It’s not limited to refugees coming from the Middle East, either. We could also talk about Venezuela. South Sudan. Myanmar. Somalia. And let’s be honest, they all share one common characteristic: they are all black and brown-skinned people. All too often, racism and xenophobia go hand-in-hand.

In Ukraine, there have already been reports of third country nationals, including migrant workers and students, facing discrimination, violence and xenophobia due to their skin color as they attempt to flee the conflict and seek refuge in neighboring countries.

It’s not unfair to say that refugees and migrants — especially those with dark skin — are generally treated with disdain, suspicion and fear. Politicians purposefully use terminology designed to incite anger and tension among their constituents in an attempt to vilify entire populations by “othering” them. It occurs all around us in a million different ways, every single day. The first step is to simply recognize that it’s happening.

Supporters of President Donald Trump rally before his visit to tour border wall prototypes in San Diego, Calif., on March 13, 2018. Photo: David McNew/Getty Images file

Words matter. Calling someone an “illegal alien” instead of an “undocumented/irregular migrant” serves to dehumanize them, making it easier to strip away their humanity and all of the basic human rights that are supposed to go along with it. Regardless of immigration or asylum status, at the end of the day, we’re still talking about a human being — each with his or her own history, family, traumas, hopes and dreams. Just like you and me, only they were not fortunate enough to be born into our same circumstances.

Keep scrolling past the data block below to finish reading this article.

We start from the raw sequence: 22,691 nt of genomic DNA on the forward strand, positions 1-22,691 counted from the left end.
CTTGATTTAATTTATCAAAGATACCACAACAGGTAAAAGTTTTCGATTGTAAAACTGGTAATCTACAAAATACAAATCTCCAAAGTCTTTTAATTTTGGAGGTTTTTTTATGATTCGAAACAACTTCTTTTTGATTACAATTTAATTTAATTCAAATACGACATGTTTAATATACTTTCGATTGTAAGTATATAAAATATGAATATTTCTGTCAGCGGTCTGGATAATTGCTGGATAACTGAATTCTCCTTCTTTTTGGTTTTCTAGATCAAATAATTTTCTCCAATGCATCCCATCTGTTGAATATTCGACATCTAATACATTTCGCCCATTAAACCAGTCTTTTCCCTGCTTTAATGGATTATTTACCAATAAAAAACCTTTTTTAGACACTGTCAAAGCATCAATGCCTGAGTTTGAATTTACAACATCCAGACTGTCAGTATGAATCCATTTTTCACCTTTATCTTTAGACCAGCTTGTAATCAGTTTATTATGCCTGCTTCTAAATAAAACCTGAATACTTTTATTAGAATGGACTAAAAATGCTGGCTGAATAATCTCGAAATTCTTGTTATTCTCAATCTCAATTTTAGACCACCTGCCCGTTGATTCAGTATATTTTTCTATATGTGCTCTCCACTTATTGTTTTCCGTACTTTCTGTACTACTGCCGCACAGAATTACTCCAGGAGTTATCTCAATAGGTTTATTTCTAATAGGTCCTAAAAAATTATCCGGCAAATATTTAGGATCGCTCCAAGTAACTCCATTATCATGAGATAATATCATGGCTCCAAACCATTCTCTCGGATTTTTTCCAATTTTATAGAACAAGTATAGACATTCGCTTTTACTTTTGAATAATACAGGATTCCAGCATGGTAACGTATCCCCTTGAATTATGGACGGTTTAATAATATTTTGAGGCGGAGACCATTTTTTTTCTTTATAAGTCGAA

All people suffering from these abhorrent situations deserve compassion, regardless of their nationality, gender, religion, or skin tone. All these terrible situations deserve our equal concern. Once we recognize the “othering” that happens all too frequently in our society, it’s our collective responsibility to actively push back against it. It does not need to be an “us versus them” mentality, implying life is a competition and there can only be one winner and one loser. There is always, always a middle ground to be found. It’s up to each of us — each person, neighborhood, city, country, region — to adapt, to find solutions. At the very least, we can show compassion.

Comparing the crisis in Yemen to the ongoing situation in Ukraine, UNHCR Special Envoy Angelina Jolie said earlier this week, “If we learn anything from this shocking situation, it is that we cannot be selective about who deserves support and whose rights we defend. The lives of civilian victims of conflict everywhere are of equal value.”

Equal value. It can be difficult to imagine ourselves in the same shoes as someone who has a different skin color, religion or worldview — but whether it’s an Afghan teenager or a Venezuelan mother, their lives are of equal value. It’s time we start paying more attention.



Amber Christino Jordan

Sharing stories of humanity, family and my journey working with marginalized groups. Hoping to help conquer xenophobia with radical compassion.